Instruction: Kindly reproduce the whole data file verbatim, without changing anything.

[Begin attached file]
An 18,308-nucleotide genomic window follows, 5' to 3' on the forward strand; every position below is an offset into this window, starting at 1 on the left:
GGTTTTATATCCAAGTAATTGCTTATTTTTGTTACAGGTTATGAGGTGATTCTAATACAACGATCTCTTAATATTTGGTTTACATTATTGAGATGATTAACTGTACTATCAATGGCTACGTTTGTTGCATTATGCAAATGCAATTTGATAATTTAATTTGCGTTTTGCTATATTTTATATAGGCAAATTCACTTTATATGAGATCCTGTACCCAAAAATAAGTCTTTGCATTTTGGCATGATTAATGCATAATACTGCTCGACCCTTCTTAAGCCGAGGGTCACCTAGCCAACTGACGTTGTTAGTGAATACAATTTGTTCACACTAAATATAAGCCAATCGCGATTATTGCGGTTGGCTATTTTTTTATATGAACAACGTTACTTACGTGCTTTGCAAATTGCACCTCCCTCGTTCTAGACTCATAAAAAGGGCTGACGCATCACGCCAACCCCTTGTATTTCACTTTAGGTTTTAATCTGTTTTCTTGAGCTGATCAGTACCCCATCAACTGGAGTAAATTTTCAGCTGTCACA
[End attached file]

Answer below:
An 18,308-nucleotide genomic window follows, 5' to 3' on the forward strand; every position below is an offset into this window, starting at 1 on the left:
GGTTTTATATCCAAGTAATTGCTTATTTTTGTTACAGGTTATGAGGTGATTCTAATACAACGATCTCTTAATATTTGGTTTACATTATTGAGATGATTAACTGTACTATCAATGGCTACGTTTGTTGCATTATGCAAATGCAATTTGATAATTTAATTTGCGTTTTGCTATATTTTATATAGGCAAATTCACTTTATATGAGATCCTGTACCCAAAAATAAGTCTTTGCATTTTGGCATGATTAATGCATAATACTGCTCGACCCTTCTTAAGCCGAGGGTCACCTAGCCAACTGACGTTGTTAGTGAATACAATTTGTTCACACTAAATATAAGCCAATCGCGATTATTGCGGTTGGCTATTTTTTTATATGAACAACGTTACTTACGTGCTTTGCAAATTGCACCTCCCTCGTTCTAGACTCATAAAAAGGGCTGACGCATCACGCCAACCCCTTGTATTTCACTTTAGGTTTTAATCTGTTTTCTTGAGCTGATCAGTACCCCATCAACTGGAGTAAATTTTCAGCTGTCACA